Extremecarving. Laid-down turns. Details

Laid-down turn is a complicated trick that lasts few seconds but has a lot of details which influence the success. We will try to summarize the most important features in this article.

Laid-down turns in extremecarving are the goal of most snowboarders who are seriously keen on carving. And on one hand it is great because the overall level of snowboarding in Russia will become only higher because of this. A lot of videos and photos with these elements appeared in the last couple of years. On the other hand technique and beauty of extremecarving as a style suffers from such approach when people are interested only in laid-down turns. And we want to warn all the beginners – do not chase the closeness of snow! Look at those who learnt to fall on the slope and who roll over from one laid-down turn to another like roly-poly. Look at those who can't get up from the snow because they don’t know how to do it.

To examine in details everything that happens during these seconds which we spend in laid-down turn we need to remember all the phases of the turn. Besides one more phase is added when we talk about laid down turns, it is the phase of rise initiation.

Phases of laid-down turns

  • Entering the laid-down turn;
  • Sliding on the snow surface;
  • Rise initiation by muscles;
  • Rise from the laid-downturn.

These phases are marked with colors on the picture at the right and their right timing in the turn affects the quality of riding significantly.

It is also necessary to note that rotation of shoulders in the laid-down turn has a little smaller amplitude in backside and a little bigger one at frontside which is due to the anatomy of the body. You can also see that speed is depicted on the picture, in green zone it is maximum and the rise is the easiest in this phase. Rise in red zone will be harder but it doesn’t mean that it is impossible.

Entering laid-down turn

In the very beginning of the carve, in the yellow zone, you need to make a deep inclination and put immediately your forearm to the slope, remember to keep your back as straight as you can and your knees bent.

  • It is safer to put your whole forearm than only wrist because if you go across some roughness of the slope with your wrist you can be injured;
  • When you put your forearm to the slope your shoulders are inclined to maximum and by doing this you set the right direction for vertical motion – parallel to the slope (you make this motion ‘horizontal’);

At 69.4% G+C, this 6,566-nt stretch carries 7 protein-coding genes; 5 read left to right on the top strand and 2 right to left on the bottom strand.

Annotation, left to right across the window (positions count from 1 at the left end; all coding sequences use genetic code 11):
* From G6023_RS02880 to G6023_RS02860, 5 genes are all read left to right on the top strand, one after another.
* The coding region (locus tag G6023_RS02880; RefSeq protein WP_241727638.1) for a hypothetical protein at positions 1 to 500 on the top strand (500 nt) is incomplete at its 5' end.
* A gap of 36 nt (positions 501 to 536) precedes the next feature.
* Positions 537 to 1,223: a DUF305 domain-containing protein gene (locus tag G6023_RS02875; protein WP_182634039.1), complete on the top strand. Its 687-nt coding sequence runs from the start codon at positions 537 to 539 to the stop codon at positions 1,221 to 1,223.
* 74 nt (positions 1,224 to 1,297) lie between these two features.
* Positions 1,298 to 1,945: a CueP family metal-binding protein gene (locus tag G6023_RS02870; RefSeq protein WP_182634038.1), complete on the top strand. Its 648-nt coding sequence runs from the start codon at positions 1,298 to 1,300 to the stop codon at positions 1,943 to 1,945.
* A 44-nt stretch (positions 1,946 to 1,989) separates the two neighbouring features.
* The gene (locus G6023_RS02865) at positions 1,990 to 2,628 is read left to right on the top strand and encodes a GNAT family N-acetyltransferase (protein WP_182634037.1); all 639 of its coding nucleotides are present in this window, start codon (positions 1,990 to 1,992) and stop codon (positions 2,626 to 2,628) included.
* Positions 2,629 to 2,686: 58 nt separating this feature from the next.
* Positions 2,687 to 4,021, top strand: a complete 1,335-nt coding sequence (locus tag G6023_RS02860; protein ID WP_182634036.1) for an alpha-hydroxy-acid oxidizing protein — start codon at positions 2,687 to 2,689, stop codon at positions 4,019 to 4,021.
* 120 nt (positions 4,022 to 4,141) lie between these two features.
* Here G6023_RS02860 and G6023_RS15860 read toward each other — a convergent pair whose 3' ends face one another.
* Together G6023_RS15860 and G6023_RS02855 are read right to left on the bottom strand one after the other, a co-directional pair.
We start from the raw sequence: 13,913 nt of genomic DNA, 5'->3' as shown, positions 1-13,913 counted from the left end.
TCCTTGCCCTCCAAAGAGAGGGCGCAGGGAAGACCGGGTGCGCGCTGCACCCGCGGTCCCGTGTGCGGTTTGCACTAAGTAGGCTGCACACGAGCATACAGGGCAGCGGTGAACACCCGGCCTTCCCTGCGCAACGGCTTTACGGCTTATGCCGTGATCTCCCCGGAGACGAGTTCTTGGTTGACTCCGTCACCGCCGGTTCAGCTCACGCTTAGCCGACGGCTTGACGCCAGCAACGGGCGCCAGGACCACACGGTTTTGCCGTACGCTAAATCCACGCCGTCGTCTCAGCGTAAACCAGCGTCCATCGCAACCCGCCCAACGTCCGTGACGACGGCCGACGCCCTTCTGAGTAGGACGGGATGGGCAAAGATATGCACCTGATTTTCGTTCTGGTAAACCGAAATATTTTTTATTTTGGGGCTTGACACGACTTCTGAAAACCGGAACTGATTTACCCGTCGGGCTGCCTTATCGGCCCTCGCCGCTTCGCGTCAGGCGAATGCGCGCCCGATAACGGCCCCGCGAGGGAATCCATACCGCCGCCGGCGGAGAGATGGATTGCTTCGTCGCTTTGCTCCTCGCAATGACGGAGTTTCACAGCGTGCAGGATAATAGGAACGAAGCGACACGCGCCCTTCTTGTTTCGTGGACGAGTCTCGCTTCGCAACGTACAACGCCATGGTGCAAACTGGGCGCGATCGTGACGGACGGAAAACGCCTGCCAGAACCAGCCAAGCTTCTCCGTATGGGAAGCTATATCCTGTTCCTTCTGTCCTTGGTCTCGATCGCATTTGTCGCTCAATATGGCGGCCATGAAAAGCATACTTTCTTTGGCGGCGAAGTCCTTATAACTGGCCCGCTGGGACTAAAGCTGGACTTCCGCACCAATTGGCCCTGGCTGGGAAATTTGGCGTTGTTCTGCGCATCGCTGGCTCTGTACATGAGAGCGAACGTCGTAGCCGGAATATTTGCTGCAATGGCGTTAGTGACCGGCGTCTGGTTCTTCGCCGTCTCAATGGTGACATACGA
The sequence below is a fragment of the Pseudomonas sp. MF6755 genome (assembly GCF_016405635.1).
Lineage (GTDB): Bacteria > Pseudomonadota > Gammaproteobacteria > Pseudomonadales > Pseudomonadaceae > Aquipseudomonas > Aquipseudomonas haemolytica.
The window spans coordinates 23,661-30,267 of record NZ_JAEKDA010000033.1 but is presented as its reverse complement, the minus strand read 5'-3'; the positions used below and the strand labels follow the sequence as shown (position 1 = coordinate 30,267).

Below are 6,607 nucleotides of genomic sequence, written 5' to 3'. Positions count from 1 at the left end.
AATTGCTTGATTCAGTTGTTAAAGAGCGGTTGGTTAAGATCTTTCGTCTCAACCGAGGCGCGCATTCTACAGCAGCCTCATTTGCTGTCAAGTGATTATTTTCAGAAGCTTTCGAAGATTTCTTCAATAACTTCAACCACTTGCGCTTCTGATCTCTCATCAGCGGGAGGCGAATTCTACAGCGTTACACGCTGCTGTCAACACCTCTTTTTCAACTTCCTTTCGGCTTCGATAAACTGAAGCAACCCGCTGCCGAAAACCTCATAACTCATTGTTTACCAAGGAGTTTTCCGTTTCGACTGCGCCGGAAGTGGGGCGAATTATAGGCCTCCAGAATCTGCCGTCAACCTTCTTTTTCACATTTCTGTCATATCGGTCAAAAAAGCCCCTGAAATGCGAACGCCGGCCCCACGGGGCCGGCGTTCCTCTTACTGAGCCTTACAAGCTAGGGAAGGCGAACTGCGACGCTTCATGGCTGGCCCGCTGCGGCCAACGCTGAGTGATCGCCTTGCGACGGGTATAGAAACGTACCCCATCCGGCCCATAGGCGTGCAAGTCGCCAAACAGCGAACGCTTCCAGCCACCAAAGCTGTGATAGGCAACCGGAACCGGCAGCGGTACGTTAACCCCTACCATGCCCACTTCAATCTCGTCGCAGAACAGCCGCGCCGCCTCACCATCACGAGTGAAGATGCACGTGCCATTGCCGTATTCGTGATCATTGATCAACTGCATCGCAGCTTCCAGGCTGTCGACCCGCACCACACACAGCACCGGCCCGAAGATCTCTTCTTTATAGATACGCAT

• This makes your inclination optimal in timing, without delay.

Sliding on the snow

In the process of the turn in green zone you need to straighten your legs, body and hands parallel to the slope. 

  • You should be attentive: don’t shift your weight to your arms, this will immediately remove the weight from your board and you will lose control and speed. Imagine that your arms caress the slope, they touch it gently in the beginning of the laid-down turn and you remove your arms gently from the slope in the end of the turn.
  • Try to make a laid-down turn on backside with only one hand; it will help you to keep your body in right position and not to lose speed.
  • When making a laid-down turn critical angles of edging appear inevitably and you should keep them under control within the acceptable range of angles. To do this on frontside you need to lift slightly your pelvis from the slope and on backside you should find optimal angle of unbent knees up to which you can do your vertical motion.
  • You should chose precisely the right moment for starting the rise initiation – it is the moment when the speed is still quite high and your board isn’t perpendicular to the slope yet.

Rise initiation

In the moment of initiation of the turn, at the interfaces between green and red zone, you should simultaneously:

  • …pull your body from the slope using the force of your torso muscles. On frontside your should pull your shoulders like in a ‘hyperextensions’ at gym and on back side you should take your hips first from the slope;
  • …you should move your centre of mass a bit to your back foot;
  • … keep your shoulders position along the board;
  • … bend your knees sharply as if you are pulling them to your chest;
  • … minimize the support you have in your arms;
  • … turn your head towards the next turn.

Rise from the laid-down turn

When rising from the turn, in the red zone, you need to continue to make rotation of the body and only after it is completed you should enter the next turn. It means that you ride on frontside until you have ‘minus’ position and you look over your shoulder in the direction of your movement and on backside you should ride until you get ‘plus’ position. This is necessary because the laid-down turn in its timing is simple turn with usage of push-n-pull technique.

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